The methods of self-harm can vary drastically, although experts believe that cutting or scratching remains the most common method of inflicting self-injury among those who practice this behavior. People who cut or scratch themselves might use razor blades, sharp pieces of broken glass, their own fingernails, or other implements capable of inflicting such wounds. Other self-harming methods can include burning with cigarettes or sources of flame, hitting oneself, pinching oneself to the point of bruising or breaking one's skin, pulling out the hair or tearing off scabs. Some people who practice self-harm might fling their bodies against walls or other hard surfaces, or might punch these surfaces. Methods of self-harm can also include inserting foreign objects, such as bits of wire or glass, beneath the skin, swallowing toxic or potentially toxic substances, overdosing on over-the-counter medications, or eating inedible objects.
Scratching, cutting and burning may be among the most common self-harm methods. Some people self-harm by ripping off scabs, so that their injuries heal slowly or don't heal at all. Hitting oneself, throwing oneself against hard surfaces, or punching hard surfaces also serve as methods of self-harm for some.
Less common methods of self-harm can include swallowing inedible objects, or substances that could be toxic. These substances often include over-the-counter medications. People who self-harm by swallowing toxic substances or inedible objects often aren't attempting suicide, even if the behavior could be potentially fatal. Many simply don't realize that swallowing these substances, drugs, or objects could kill them.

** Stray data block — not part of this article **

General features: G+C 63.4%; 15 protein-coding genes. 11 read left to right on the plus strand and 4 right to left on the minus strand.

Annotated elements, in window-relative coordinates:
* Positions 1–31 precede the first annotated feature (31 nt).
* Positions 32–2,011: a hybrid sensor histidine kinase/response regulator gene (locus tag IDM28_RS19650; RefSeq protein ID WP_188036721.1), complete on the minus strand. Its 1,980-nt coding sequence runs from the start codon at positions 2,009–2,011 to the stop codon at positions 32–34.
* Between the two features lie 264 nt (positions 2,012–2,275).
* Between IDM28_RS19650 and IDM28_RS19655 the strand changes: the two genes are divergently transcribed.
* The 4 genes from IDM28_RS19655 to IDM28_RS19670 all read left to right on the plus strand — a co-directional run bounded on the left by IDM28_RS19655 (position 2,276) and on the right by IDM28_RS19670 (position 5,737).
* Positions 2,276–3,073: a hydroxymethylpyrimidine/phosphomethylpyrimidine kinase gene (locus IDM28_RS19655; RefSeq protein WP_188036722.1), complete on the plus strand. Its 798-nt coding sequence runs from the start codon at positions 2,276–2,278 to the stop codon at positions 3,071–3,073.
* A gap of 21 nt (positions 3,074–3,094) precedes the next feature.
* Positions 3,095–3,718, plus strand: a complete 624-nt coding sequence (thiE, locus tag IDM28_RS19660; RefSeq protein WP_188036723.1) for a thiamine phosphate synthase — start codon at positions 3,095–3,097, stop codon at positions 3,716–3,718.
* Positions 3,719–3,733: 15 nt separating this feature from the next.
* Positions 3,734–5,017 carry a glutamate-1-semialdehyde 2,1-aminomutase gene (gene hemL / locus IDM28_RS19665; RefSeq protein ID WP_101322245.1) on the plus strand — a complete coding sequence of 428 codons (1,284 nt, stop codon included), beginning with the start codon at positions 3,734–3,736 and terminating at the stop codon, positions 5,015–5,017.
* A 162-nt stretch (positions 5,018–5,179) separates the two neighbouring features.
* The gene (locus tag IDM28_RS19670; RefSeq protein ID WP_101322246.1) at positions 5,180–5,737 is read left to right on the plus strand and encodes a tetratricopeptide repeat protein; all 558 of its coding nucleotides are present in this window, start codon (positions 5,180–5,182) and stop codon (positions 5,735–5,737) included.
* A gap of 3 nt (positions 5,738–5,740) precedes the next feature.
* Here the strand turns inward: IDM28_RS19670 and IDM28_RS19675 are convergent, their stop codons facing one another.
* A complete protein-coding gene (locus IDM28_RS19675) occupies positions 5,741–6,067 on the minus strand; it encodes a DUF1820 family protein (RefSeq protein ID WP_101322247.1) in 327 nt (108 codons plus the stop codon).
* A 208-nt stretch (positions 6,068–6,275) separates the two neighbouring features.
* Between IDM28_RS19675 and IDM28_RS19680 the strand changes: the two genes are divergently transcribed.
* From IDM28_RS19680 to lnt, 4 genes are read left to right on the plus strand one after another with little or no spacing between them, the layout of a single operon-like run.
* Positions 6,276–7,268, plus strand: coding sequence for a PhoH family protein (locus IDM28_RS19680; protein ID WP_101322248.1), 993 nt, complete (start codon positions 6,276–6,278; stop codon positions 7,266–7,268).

Most people who harm themselves don't intend to do themselves serious injury. Experts typically don't classify self-harming behaviors as suicidal behaviors, since many people who practice self-harm don't have suicidal thoughts or feelings. People who self-harm generally struggle with painful emotions that they don't know how to express, or feel they can't express. People who practice self-harm often say that the physical pain they experience during the act helps them cope more easily with their emotional distress.
Most experts agree that people who practice methods of self-harm are attempting to cope with unpleasant and often painful life circumstances and experiences. Such people are typically young and lack the coping skills to deal with their painful feelings in non-self-harming ways. Events and circumstances that can lead to self-harming behaviors can include child sexual abuse, rape, domestic violence, depression, feelings of low self-worth, and anxiety disorders. Although most people who practice self-harm are adolescents, the behavior can continue into adulthood without treatment.